295 | Doing Well: Coronavirus pandemic advances wellness design and programs in hotels

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OUTSIDE IN: Hotel of Tomorrow, a forum of more than 300 collaborators gathered by The Gettys Group of Chicago, identified biophilia as an emerging design trend in hospitality that integrates nature into buildings and shifts more activities outdoors. Hotel of Tomorrow participants believe the concept is going to exponentially grow because the coronavirus pandemic has caused pent-up people the world over to crave and appreciate the wide outdoors.

COVID-19 sharpens hospitality’s focus on mind, body and spirit

In a worldwide survey of travel consumers, the Wellness Tourism Association in July reported it found most respondents crave more “nature-based” experiences.

The association based in Denver, Colorado, surveyed 4,000 consumers from 48 countries from May through June. It found people’s top motivation in wellness travel is “to return to everyday life rejuvenated.”

A close runner-up is “to experience activities outdoors.”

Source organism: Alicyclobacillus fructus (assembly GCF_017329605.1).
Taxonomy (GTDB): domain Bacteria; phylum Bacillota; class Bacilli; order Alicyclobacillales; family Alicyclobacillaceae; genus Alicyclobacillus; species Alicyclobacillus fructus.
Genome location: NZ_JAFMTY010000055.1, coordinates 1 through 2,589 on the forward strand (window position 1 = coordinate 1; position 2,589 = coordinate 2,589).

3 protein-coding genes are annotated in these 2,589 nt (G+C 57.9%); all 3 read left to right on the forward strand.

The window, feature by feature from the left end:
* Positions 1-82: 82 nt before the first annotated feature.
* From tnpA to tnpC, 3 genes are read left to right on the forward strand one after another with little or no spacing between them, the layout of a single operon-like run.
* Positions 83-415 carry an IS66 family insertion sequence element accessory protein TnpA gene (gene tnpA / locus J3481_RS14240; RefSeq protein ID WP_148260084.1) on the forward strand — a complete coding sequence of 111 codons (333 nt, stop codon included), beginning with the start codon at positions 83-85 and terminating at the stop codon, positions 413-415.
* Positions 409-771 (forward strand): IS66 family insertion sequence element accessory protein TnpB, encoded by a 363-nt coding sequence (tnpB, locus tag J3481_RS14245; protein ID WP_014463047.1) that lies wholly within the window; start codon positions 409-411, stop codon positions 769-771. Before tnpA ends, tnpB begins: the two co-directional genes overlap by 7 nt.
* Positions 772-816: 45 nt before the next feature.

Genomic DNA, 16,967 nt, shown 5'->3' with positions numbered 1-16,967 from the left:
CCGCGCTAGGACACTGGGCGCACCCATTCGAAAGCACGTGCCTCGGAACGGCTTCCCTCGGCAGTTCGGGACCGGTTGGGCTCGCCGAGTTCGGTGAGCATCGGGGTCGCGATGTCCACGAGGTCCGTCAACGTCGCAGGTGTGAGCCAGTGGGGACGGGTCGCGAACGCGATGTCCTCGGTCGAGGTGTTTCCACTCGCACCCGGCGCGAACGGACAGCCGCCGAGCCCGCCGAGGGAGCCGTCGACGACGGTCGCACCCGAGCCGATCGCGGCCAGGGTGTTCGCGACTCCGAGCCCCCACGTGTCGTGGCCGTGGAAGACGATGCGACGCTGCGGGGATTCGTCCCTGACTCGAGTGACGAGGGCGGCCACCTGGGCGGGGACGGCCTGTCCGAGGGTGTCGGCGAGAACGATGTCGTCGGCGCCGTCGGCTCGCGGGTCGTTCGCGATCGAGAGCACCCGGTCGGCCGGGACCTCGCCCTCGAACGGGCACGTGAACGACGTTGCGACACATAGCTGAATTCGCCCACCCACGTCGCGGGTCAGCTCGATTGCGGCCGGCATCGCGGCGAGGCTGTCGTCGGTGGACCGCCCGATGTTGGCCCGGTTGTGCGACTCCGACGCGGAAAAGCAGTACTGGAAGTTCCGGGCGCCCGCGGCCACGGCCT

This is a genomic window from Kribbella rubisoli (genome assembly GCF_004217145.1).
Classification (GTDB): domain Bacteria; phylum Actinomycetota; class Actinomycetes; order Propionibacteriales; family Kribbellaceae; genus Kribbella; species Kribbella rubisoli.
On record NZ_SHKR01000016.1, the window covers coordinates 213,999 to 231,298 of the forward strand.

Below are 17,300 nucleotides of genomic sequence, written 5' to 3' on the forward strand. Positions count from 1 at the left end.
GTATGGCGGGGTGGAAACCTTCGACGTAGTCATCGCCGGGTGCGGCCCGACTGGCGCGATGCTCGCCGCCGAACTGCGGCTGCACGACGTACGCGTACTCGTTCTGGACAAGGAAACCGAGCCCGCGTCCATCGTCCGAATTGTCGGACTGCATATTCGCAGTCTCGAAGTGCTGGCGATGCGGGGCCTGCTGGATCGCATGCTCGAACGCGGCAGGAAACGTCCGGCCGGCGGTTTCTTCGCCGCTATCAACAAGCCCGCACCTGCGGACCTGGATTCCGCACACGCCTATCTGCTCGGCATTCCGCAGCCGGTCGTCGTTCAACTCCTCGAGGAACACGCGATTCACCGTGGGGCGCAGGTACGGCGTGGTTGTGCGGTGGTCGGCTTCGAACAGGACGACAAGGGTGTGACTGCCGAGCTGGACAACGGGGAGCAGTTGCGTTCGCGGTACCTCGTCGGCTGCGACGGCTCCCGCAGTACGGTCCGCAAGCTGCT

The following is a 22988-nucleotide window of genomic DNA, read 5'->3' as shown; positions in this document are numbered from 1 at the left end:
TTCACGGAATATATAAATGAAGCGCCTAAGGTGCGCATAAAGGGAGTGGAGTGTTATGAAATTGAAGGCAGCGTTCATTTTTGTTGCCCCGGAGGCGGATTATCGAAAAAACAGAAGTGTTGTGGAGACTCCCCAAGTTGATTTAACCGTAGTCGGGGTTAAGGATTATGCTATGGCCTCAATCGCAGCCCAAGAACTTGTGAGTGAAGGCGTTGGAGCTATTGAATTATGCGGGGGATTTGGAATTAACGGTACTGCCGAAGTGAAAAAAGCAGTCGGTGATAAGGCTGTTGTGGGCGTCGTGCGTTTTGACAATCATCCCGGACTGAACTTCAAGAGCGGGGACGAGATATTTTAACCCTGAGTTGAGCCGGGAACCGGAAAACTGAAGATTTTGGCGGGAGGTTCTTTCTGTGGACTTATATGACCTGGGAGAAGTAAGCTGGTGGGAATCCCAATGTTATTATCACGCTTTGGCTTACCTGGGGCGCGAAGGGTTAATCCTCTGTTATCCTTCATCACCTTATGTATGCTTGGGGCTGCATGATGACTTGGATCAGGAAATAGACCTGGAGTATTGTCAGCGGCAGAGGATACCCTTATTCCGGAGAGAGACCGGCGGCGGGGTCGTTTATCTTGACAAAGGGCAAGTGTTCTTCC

The sharper focus on overall wellness in travel during the global coronavirus pandemic is causing hotel owners and operators to think beyond the now-normal COVID-19 clean-and-safe protocols. Hotels will start to deploy technology, programming and materials that build anti-COVID spaces where guests can live, work and sleep and come home feeling better than when they left, experts say.

Given that the coronavirus pandemic has driven many people toward outdoor activities, it’s no surprise that people want to breathe free and create their own safe spaces within a natural environment.

One company that’s leading thought on how to deliver what travel consumers crave these days is The Gettys Group.